New Mechanical Circulatory Support Devices

Dr. Mangi
At Yale, we currently offer the Heartmate-2 Left Ventricular Assist Device, which is the only device that is FDA approved for Destination Therapy. Yale is the largest Destination Therapy Center in New England. We also use the Heartmate-2 as a bridge to heart transplantation as well as a bridge to recovery. We use the Centrimag short term ventricular assist device in patients with acute cardiac shock or acute lung failure. We are one of the most experienced centers in the country with this device. We will be participating in several clinical trials including the total artificial heart, third generation left ventricular assist devices, and totally implantable left ventricular assist devices in the future.

Synopsis of My Clinical Research

My clinical research revolves around examining ways and means to improve results and outcomes in patients with advanced heart and lung failure. Specifically, our group has described the use of artificial lungs to support patients to lung transplantation, predictors of rejection after lung transplantation, and how to manage patients who have high levels of circulating antibodies prior to lung transplantation. We are also examining novel ways to support critically ill patients, and are especially interested in patient populations that have previously not been thought to be candidates for surgical therapy. We are also exploring new surgical techniques and approaches in the hope of achieving better outcomes in patients with critical heart and lung failure. Specifically, the use of short term devices to bridge critically ill patients to permanent left ventricular assist devices; how to increase the donor pool for heart transplantation; and the addition of mitral valve repair to LVAD implantation.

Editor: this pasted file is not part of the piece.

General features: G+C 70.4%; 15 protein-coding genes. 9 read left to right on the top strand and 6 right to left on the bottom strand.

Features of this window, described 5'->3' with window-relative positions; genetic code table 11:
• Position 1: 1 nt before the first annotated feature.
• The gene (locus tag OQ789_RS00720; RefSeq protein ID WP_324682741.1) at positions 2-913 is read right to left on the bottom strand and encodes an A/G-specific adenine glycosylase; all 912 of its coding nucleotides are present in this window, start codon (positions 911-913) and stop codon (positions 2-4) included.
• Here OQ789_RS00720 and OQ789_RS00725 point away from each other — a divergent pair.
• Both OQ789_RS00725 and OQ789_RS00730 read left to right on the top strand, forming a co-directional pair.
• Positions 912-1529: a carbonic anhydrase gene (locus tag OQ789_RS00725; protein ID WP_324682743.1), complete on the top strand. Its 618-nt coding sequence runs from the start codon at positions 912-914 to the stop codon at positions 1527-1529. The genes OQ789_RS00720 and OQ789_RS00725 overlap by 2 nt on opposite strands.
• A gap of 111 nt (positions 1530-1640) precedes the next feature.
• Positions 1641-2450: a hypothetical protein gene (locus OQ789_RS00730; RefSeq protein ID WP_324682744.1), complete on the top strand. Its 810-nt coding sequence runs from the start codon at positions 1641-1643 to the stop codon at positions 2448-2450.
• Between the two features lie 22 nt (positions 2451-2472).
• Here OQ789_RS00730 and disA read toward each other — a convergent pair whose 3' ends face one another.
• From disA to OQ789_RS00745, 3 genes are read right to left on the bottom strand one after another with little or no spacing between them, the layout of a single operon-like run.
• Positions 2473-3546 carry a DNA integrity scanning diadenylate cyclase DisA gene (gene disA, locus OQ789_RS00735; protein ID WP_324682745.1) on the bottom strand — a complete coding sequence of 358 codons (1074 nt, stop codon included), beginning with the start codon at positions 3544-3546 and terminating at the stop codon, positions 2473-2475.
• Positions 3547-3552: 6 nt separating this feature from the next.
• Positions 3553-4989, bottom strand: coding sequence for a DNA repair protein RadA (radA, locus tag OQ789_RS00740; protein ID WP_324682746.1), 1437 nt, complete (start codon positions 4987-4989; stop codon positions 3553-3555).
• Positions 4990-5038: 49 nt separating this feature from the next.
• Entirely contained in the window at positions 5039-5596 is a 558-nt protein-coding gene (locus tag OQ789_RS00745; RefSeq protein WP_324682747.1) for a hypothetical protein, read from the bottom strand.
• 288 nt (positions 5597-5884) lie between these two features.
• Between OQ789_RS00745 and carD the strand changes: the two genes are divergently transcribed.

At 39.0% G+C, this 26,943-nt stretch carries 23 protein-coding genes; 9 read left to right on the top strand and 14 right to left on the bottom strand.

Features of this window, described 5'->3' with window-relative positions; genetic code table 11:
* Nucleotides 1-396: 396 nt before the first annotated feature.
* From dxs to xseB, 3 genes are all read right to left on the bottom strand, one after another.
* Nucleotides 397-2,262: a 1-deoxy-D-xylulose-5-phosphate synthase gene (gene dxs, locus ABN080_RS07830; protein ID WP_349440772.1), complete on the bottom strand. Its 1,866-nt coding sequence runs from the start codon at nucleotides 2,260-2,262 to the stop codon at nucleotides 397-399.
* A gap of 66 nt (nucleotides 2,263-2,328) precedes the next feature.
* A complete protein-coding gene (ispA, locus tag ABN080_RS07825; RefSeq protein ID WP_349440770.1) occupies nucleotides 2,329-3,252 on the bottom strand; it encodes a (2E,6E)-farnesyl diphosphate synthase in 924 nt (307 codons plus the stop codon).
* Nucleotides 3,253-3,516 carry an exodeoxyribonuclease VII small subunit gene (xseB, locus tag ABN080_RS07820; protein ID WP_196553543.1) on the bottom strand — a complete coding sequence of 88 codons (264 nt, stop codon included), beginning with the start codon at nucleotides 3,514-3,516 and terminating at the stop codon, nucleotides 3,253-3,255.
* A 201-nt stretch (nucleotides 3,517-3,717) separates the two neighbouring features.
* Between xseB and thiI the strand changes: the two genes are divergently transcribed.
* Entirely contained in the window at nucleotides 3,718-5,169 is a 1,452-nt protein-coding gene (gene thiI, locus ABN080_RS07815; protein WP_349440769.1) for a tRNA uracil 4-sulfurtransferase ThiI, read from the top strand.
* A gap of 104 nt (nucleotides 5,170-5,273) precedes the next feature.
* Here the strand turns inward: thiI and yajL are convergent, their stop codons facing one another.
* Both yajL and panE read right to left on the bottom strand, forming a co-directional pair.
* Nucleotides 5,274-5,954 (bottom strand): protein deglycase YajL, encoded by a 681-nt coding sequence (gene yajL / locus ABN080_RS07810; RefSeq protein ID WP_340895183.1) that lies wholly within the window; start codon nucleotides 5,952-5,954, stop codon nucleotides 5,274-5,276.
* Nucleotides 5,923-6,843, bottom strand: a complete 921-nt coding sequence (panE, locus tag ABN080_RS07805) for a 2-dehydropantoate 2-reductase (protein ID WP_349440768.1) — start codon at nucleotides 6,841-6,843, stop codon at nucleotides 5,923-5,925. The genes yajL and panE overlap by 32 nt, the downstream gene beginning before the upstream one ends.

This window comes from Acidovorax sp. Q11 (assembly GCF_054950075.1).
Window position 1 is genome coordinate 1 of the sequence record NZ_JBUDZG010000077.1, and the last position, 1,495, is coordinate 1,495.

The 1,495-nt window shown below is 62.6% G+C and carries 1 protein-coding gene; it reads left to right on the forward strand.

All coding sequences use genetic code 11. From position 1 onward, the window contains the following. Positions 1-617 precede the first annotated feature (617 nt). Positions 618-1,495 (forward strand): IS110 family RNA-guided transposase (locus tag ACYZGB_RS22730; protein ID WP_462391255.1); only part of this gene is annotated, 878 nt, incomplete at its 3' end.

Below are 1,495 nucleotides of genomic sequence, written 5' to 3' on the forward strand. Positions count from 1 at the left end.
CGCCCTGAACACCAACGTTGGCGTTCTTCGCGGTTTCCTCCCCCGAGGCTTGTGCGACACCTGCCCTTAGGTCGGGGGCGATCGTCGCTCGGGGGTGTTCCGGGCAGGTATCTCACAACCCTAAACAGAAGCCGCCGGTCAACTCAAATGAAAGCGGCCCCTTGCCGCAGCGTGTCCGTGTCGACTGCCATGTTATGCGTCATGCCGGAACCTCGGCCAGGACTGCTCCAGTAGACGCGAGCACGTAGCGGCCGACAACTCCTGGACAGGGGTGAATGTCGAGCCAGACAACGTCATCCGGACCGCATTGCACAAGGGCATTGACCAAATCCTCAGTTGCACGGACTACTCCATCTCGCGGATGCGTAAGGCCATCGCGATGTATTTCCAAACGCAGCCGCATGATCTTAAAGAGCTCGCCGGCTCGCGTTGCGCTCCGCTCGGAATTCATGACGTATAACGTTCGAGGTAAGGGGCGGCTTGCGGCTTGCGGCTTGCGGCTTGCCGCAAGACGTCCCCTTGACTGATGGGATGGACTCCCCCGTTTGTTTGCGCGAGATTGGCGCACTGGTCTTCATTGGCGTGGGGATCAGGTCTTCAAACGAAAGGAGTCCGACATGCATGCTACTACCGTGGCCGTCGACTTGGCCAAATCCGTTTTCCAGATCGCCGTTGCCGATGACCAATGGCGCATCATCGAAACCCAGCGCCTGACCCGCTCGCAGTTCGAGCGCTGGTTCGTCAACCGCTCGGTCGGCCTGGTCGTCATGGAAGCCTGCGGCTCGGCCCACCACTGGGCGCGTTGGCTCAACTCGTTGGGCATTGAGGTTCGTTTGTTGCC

Separately, we also participate in five active clinical trials and registries looking at LVAD implantation in patients with Class IIIB heart failure, the management of atrial fibrillation in patients with mitral regurgitation; the management of mitral regurgitation in patients with coronary artery disease; and the management of patients too sick to separate from the heart lung machine. We are currently evaluating four additional devices and two additional registries for the appropriateness of participating in their clinical trials as well.

Tutorial on LVADs available at Yale

LVAD is an acronym for Left Ventricular Assist Device.  The left ventricle is the major pumping chamber of the heart and sends blood to the rest of the organs in the body.  When the left ventricle fails, it can no longer provide the blood supply that the other organs in the body need.  This can result in a state of shock, and death.  In the simplest terms, an LVAD is a device which assists the failing left ventricle by diverting the blood-flow from the ventricle into a small pump, which then propels the blood into the aorta and to the rest of the organs. There are two types of pumps which currently exist. One kind resides within the body and gets its power supply by batteries which are external to the body.  Patients can go home with this type of pump.  The second type of pump actually resides outside the body.  This is used in critically sick patients and these patients have to stay in the intensive care unit.